By Amy Hansen
CrossFit may need its own form of driver’s education.
“I can sit here and tell you ‘this is how you drive a car,'” fitness educator Fabio Comana said. “The question is, you get in the car and start experiencing different situations, like ‘What do i do if a guy is cutting me off?’ Unless you’ve covered all the basics, you can expect someone to have some problems in a car when they’re driving for the first time. The same thing is true for CrossFit.”
Boston ranks in the top five per capita U.S. cities for gym memberships– yet according to the Centers for Disease Control, nearly a quarter of the city’s adults are considered overweight or obese.
The extreme timed workout that is CrossFit is gaining popularity for people looking for something more interactive than a standard treadmill session. For many members, utilizing this sense of community could be the ticket to not only fighting obesity and getting fit, but gaining friends. But much of the community mentality could be weakened if participants don’t understand proper weightlifting form and end up injured.
A central part of the sport is learning how to successfully complete complex weight lifting moves in order to participate in a class. Many gyms–or “boxes” as the sport refers to them–offer on-boarding classes to teach beginners the basics before attending more advanced classes. A certified coach leads the participants through the roughly hour long classes. For Comana, an exercise physiologist and spokesperson for the American Council on Exercise, the certification program that those coaches complete still needs a little work.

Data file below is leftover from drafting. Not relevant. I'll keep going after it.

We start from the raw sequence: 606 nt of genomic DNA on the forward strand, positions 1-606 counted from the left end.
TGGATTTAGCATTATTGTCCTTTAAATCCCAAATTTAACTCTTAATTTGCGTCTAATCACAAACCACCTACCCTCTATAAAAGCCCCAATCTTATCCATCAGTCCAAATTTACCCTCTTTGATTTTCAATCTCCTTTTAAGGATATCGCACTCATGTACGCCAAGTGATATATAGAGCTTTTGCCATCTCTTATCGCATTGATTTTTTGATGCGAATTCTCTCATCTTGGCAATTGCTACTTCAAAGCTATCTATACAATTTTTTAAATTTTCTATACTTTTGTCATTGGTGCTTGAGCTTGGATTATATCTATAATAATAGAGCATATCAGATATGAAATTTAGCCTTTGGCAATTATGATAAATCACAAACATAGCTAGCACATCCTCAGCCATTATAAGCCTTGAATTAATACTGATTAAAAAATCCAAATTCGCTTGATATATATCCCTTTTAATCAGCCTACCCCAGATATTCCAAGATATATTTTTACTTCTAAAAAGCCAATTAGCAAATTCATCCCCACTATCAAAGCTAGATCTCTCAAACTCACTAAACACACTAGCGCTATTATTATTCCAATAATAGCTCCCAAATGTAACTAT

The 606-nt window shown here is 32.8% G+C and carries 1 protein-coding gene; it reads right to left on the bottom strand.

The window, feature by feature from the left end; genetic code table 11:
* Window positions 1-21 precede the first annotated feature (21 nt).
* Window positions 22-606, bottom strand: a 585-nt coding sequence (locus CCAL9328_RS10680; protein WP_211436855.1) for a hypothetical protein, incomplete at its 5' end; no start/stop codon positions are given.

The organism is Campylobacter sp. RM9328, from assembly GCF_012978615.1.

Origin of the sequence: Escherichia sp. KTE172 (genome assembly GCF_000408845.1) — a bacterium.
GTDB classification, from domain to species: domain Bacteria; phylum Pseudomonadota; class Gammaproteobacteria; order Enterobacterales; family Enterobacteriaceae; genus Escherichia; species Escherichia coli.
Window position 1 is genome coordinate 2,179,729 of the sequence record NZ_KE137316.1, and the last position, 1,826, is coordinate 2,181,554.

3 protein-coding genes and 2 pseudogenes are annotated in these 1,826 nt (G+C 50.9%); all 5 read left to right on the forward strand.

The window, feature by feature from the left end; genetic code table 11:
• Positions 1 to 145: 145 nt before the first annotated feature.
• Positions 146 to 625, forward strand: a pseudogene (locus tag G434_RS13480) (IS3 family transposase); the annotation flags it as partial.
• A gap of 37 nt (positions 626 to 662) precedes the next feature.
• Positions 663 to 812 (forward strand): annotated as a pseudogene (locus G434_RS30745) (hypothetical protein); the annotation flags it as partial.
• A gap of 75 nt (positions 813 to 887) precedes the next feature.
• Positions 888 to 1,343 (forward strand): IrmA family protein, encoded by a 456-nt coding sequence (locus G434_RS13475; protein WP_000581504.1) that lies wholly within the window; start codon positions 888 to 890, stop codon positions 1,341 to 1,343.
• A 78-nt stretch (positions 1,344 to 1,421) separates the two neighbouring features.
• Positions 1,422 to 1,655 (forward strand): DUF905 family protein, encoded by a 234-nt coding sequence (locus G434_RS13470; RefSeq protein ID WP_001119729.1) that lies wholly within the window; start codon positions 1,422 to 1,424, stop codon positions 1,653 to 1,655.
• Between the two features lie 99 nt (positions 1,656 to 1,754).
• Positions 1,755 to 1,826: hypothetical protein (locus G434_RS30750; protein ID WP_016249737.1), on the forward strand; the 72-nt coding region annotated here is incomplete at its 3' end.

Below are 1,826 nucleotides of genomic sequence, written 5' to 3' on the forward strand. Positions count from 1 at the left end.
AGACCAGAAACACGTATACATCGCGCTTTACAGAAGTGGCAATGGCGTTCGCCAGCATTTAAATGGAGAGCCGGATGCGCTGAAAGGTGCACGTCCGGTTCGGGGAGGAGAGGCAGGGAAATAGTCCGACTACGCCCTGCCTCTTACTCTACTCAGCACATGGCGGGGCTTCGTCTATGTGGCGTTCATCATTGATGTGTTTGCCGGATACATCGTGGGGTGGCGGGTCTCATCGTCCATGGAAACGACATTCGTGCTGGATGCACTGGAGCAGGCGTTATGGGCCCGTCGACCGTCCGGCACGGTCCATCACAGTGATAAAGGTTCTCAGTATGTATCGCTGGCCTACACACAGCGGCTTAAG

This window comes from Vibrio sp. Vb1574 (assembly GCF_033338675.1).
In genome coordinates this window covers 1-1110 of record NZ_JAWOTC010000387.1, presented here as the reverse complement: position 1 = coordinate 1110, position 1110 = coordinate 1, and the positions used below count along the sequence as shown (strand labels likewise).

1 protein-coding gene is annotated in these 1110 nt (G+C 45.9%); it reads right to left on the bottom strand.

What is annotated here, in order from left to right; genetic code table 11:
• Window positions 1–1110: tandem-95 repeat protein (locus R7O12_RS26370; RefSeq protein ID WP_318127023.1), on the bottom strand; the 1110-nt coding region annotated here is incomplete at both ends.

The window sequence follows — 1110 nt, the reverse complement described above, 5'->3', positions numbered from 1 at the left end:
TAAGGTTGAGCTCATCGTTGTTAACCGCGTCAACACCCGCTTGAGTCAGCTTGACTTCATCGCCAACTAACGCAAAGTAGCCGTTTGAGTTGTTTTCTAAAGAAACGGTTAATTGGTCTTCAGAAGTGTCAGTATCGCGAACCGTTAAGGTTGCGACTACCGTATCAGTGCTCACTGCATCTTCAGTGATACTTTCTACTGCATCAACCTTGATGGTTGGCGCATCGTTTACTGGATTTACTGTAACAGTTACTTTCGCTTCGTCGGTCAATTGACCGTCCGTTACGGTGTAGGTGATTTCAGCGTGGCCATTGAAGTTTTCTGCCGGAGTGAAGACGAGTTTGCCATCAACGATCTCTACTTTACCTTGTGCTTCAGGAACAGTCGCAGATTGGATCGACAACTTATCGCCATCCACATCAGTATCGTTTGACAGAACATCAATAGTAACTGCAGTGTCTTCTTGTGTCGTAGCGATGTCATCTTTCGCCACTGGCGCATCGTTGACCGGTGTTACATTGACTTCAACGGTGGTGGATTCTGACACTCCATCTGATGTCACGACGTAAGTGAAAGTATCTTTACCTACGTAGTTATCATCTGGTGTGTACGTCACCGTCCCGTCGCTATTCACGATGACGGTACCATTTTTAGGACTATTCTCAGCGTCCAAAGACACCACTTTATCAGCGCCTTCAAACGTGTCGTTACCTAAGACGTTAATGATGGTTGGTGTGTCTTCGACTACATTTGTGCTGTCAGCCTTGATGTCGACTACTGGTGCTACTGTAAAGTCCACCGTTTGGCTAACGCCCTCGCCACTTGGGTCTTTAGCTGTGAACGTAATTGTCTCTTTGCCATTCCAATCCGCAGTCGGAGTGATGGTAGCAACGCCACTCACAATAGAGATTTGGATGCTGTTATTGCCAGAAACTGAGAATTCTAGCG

“Their mentality is that some degree of compromise is necessary in order to improve your technique,” he explained. “Well, therein lies the caveat. You’ve got to have the appropriate feedback to make that correction and that’s where CrossFit really lacks. Their Level One certification, which is accredited, really is mediocre when it comes to biomechanics. Their Level Two coaching creational is fantastic, but the problem is the majority of their CrossFit instructors are not Level Two, they’re Level One.”
The sport is also linked with injuries. CrossFit on the Hill owner Javy Caraballo thinks that this is a common misconception, but minor injuries do come with the territory for some athletes.
“Whenever you take a higher risk on your performance or your fitness there’s always going to be injury with that,” Caraballo said. “Some rate or percentage of injury. There’s always going to be something when you push your body past the comfort zone.”
For both CrossFit supporters and critics, both seem to come together when it comes to the importance of one thing–education about proper form. “You can’t rush through technique,” Comana said.